The FMS Model proposes that reasoning about own and others' representations have distinct sociocultural bases. It may be that the nature of the disorders has lead to differential exposure to the relevant sociocultural experiences needed for Social and Intrapersonal ToM and, therefore, led to asymmetrical development across these forms of reasoning. The notion that different socialization experiences lead to different social and cognitive behaviors is not new (e.g., ). However, in this work it is being extended to ToM skills of children with autism and Asperger syndrome.
It is important to note that language was highly correlated and contributed to ToM performance. This finding is consistent with the large body of literature documenting the relationship between ToM and language in typically developing children [52, 53], children with autism , and children with Asperger syndrome [32, 55, 56].
The current study contributes to the preexisting literature by suggesting that the relationship between language and ToM may be different based on function. Previous work investigating the relationship between language and ToM has been limited by relying nearly exclusively on performance on false belief tasks as a metarepresentational ToM measure (see ). By investigating ToM as a differentiated cognitive skill, the current study was able to show that language was slightly more strongly related to Social ToM than Intrapersonal ToM. Lucariello et al.  also investigated this possibility and found similar results; language accounted for more variance in ToM tasks that were social in nature than those that were object-oriented.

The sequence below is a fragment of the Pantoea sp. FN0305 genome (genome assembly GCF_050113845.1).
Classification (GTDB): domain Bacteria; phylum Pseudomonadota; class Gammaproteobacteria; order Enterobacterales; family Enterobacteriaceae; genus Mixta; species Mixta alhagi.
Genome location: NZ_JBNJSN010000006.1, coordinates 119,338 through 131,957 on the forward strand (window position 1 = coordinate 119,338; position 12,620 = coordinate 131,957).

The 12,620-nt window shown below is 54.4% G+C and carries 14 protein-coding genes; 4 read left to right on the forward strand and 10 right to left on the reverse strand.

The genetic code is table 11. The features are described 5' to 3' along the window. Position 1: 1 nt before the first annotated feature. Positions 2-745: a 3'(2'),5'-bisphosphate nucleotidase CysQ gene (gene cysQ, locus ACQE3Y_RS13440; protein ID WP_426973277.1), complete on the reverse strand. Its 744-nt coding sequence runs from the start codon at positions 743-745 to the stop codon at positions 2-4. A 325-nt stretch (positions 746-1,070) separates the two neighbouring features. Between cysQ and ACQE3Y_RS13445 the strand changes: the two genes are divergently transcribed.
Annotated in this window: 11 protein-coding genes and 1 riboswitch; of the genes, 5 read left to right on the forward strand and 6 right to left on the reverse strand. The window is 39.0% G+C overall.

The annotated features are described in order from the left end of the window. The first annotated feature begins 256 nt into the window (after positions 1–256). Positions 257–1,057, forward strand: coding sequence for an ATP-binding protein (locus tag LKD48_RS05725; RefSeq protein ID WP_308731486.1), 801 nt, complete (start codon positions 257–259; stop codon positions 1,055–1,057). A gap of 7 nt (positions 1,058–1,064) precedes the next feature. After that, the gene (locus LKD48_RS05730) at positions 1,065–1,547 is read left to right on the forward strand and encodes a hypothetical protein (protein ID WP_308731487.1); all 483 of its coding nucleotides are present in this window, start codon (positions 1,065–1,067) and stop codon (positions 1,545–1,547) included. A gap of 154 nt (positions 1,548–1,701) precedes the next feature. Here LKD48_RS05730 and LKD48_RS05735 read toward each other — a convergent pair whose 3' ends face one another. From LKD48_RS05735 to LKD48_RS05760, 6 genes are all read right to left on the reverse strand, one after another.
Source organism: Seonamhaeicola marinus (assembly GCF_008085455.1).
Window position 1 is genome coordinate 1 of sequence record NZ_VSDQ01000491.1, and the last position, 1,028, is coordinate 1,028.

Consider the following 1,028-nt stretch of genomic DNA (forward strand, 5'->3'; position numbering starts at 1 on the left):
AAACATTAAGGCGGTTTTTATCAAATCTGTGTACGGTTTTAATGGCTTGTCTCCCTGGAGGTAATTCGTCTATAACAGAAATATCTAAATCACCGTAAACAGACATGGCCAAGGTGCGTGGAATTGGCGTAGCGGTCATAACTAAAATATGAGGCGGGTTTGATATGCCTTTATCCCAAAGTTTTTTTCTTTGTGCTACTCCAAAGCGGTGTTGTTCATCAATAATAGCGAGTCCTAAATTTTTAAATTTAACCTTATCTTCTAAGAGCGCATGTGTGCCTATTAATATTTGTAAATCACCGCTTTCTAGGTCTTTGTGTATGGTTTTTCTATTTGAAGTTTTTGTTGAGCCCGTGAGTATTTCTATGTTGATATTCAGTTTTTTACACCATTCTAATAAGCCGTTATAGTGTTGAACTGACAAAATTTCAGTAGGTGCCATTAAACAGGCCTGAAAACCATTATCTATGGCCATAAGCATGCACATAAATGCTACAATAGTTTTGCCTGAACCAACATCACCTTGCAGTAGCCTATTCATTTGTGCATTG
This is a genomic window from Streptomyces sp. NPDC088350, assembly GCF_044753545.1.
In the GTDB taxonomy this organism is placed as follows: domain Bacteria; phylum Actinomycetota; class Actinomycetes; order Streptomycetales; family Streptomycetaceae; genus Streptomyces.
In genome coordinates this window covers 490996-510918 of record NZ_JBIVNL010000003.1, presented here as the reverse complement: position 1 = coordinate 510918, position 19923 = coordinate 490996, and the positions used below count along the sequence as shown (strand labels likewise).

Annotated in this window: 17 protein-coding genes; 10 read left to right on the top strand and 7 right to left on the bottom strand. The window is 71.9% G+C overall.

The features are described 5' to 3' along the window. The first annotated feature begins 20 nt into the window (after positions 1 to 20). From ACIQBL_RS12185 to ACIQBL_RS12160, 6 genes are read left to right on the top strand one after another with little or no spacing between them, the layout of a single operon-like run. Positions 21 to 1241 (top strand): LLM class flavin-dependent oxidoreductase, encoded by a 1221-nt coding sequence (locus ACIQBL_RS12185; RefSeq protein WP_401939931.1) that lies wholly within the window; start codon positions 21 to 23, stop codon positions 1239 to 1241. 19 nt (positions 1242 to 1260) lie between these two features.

A few limitations of the present research should be noted. First, no information was obtained regarding the amount and type of therapy or intervention participants received prior to participation. A variety of books and programs are available to help individuals with autism and Asperger syndrome develop (Social) ToM understanding [58–60]. It is possible that these resources were utilized more by one group than the other. If so, the group differences found in ToM skills may have been a reflection of intervention practices as opposed to the disorders themselves.